Senninbari (Thousand Stitches)
[ bio ]
New York, N.Y.,
Gift of Madeleine Sugimoto and Naomi Tagawa, Japanese American National Museum
Stretched and framed.
Image of a ghostly outline of Nisei soldier standing in salute as he looks down at a woman holding up a senninbari with a thousand stitches (scarf of remembrance). She in maroon top and black skirt stands in front of a barbed wire fence with sign, "Block 2," in the foreground. The white scarf has a tiger's face and Japanese characters among the stiches. A rattlesnake is coiled on the other side of the fence, lower left. Dirt and dry grasses extend past the watch tower with soldier to the green trees in the background. A grey object lies in the grass next to the tower. Above trees, white crosses with one American flag appear on a field of blue at center, with red gold sky to either side. (Very similar to the painting entitled "In Camp Jerome", also by Sugimoto 92.97.9.)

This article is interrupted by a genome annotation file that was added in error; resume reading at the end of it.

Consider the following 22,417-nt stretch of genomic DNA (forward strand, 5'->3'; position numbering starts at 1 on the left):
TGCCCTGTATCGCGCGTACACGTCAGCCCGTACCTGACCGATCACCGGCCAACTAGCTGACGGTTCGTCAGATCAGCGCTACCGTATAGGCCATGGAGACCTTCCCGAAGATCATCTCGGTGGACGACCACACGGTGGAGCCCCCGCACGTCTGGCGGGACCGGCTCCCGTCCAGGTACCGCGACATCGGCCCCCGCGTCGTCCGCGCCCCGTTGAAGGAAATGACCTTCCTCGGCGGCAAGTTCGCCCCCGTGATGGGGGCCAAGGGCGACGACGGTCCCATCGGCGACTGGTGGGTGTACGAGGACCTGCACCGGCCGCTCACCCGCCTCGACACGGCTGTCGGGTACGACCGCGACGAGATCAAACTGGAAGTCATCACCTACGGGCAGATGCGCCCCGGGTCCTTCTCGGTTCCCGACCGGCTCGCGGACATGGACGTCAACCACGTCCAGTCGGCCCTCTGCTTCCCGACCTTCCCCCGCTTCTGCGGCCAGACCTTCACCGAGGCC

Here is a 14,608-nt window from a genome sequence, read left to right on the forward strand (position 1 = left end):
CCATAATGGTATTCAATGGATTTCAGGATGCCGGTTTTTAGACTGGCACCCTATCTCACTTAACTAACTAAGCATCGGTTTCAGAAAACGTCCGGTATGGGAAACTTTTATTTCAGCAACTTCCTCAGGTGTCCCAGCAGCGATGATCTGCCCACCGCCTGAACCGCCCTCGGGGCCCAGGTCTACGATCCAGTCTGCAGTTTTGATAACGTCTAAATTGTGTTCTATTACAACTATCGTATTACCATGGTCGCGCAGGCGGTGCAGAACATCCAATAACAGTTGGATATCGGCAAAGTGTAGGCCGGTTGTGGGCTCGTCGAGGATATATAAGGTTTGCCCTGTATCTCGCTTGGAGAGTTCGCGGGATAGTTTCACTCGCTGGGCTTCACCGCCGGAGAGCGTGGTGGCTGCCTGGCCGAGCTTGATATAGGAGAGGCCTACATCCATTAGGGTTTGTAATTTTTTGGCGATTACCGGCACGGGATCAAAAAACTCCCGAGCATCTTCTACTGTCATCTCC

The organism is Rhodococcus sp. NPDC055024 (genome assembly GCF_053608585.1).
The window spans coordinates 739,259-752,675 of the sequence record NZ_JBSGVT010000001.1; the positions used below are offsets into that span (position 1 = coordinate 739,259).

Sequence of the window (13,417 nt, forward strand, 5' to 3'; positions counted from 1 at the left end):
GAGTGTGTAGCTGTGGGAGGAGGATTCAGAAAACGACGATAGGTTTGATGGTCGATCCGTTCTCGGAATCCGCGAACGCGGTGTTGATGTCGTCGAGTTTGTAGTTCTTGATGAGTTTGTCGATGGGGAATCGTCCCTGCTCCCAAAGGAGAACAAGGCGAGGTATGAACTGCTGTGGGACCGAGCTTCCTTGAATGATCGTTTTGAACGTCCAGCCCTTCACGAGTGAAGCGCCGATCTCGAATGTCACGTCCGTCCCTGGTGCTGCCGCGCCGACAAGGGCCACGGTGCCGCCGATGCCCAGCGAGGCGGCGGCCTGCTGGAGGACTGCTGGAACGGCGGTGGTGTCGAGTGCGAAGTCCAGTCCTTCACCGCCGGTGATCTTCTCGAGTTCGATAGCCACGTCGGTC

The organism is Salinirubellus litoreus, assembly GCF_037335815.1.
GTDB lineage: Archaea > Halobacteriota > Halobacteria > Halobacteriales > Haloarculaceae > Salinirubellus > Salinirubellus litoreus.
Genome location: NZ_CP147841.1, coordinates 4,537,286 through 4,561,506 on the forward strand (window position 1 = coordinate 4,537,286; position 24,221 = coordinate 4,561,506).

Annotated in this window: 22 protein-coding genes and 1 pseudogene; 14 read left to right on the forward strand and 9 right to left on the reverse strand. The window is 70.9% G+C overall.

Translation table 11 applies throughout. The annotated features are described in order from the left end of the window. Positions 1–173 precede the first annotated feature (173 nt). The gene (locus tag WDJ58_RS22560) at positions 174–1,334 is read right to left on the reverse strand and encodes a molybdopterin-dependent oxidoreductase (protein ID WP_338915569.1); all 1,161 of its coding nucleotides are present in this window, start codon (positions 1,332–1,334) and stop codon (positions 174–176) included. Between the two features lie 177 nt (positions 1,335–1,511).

Signed in medium, bottom left corner: H. Sugimoto Written on back: "Thousand Stitches" / by Henry Sugimoto ; Upper right (In Japanese): Senninbari / 1982 / HS, NY
In the years following World War II, Sugimoto revisited the subject of the concentration camps many times in his art. Often repainting compositions he created during the war, he translated many works onto larger canvases and inserted new details. Issei mothers prepared their sons for war by creating a senninbari, a protective talisman made of cloth. An image is sewn onto the fabric with a thousand stiches done by many women throughout the camp. Sugimoto's sympathy for both Nisei soldiers and their Issei parents is evident in this work.
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